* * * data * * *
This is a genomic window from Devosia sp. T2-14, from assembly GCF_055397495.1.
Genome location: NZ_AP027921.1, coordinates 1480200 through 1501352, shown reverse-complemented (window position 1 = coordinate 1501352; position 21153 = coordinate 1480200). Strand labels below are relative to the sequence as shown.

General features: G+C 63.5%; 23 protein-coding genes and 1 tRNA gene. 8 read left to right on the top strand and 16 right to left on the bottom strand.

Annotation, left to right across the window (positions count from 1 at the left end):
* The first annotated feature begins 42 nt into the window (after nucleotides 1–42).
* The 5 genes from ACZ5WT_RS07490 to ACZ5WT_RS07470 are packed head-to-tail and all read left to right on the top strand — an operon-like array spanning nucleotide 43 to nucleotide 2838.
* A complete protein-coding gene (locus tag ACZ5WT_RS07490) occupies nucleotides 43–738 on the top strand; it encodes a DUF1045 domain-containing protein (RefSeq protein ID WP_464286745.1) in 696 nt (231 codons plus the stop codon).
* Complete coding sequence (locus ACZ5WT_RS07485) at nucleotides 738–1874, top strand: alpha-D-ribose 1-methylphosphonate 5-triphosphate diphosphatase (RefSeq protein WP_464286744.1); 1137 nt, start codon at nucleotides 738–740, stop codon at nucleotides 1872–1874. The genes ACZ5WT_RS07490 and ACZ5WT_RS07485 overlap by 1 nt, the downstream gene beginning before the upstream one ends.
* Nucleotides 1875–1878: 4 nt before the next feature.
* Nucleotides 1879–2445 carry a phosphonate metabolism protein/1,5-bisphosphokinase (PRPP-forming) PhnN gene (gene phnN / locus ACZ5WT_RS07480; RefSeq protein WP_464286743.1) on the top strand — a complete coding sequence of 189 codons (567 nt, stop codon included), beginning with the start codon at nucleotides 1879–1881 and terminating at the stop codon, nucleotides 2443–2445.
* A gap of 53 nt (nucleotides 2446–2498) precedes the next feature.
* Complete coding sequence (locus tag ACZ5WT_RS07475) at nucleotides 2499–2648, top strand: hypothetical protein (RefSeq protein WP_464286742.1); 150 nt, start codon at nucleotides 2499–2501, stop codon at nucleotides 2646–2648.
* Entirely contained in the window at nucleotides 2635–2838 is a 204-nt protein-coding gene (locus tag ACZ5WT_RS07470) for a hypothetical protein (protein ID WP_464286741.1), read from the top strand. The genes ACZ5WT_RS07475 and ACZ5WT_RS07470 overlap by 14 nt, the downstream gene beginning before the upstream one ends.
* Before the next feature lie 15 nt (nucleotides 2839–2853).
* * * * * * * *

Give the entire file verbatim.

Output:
This is a genomic window from Devosia sp. T2-14, from assembly GCF_055397495.1.
Genome location: NZ_AP027921.1, coordinates 1480200 through 1501352, shown reverse-complemented (window position 1 = coordinate 1501352; position 21153 = coordinate 1480200). Strand labels below are relative to the sequence as shown.

General features: G+C 63.5%; 23 protein-coding genes and 1 tRNA gene. 8 read left to right on the top strand and 16 right to left on the bottom strand.

Annotation, left to right across the window (positions count from 1 at the left end):
* The first annotated feature begins 42 nt into the window (after nucleotides 1–42).
* The 5 genes from ACZ5WT_RS07490 to ACZ5WT_RS07470 are packed head-to-tail and all read left to right on the top strand — an operon-like array spanning nucleotide 43 to nucleotide 2838.
* A complete protein-coding gene (locus tag ACZ5WT_RS07490) occupies nucleotides 43–738 on the top strand; it encodes a DUF1045 domain-containing protein (RefSeq protein ID WP_464286745.1) in 696 nt (231 codons plus the stop codon).
* Complete coding sequence (locus ACZ5WT_RS07485) at nucleotides 738–1874, top strand: alpha-D-ribose 1-methylphosphonate 5-triphosphate diphosphatase (RefSeq protein WP_464286744.1); 1137 nt, start codon at nucleotides 738–740, stop codon at nucleotides 1872–1874. The genes ACZ5WT_RS07490 and ACZ5WT_RS07485 overlap by 1 nt, the downstream gene beginning before the upstream one ends.
* Nucleotides 1875–1878: 4 nt before the next feature.
* Nucleotides 1879–2445 carry a phosphonate metabolism protein/1,5-bisphosphokinase (PRPP-forming) PhnN gene (gene phnN / locus ACZ5WT_RS07480; RefSeq protein WP_464286743.1) on the top strand — a complete coding sequence of 189 codons (567 nt, stop codon included), beginning with the start codon at nucleotides 1879–1881 and terminating at the stop codon, nucleotides 2443–2445.
* A gap of 53 nt (nucleotides 2446–2498) precedes the next feature.
* Complete coding sequence (locus tag ACZ5WT_RS07475) at nucleotides 2499–2648, top strand: hypothetical protein (RefSeq protein WP_464286742.1); 150 nt, start codon at nucleotides 2499–2501, stop codon at nucleotides 2646–2648.
* Entirely contained in the window at nucleotides 2635–2838 is a 204-nt protein-coding gene (locus tag ACZ5WT_RS07470) for a hypothetical protein (protein ID WP_464286741.1), read from the top strand. The genes ACZ5WT_RS07475 and ACZ5WT_RS07470 overlap by 14 nt, the downstream gene beginning before the upstream one ends.
* Before the next feature lie 15 nt (nucleotides 2839–2853).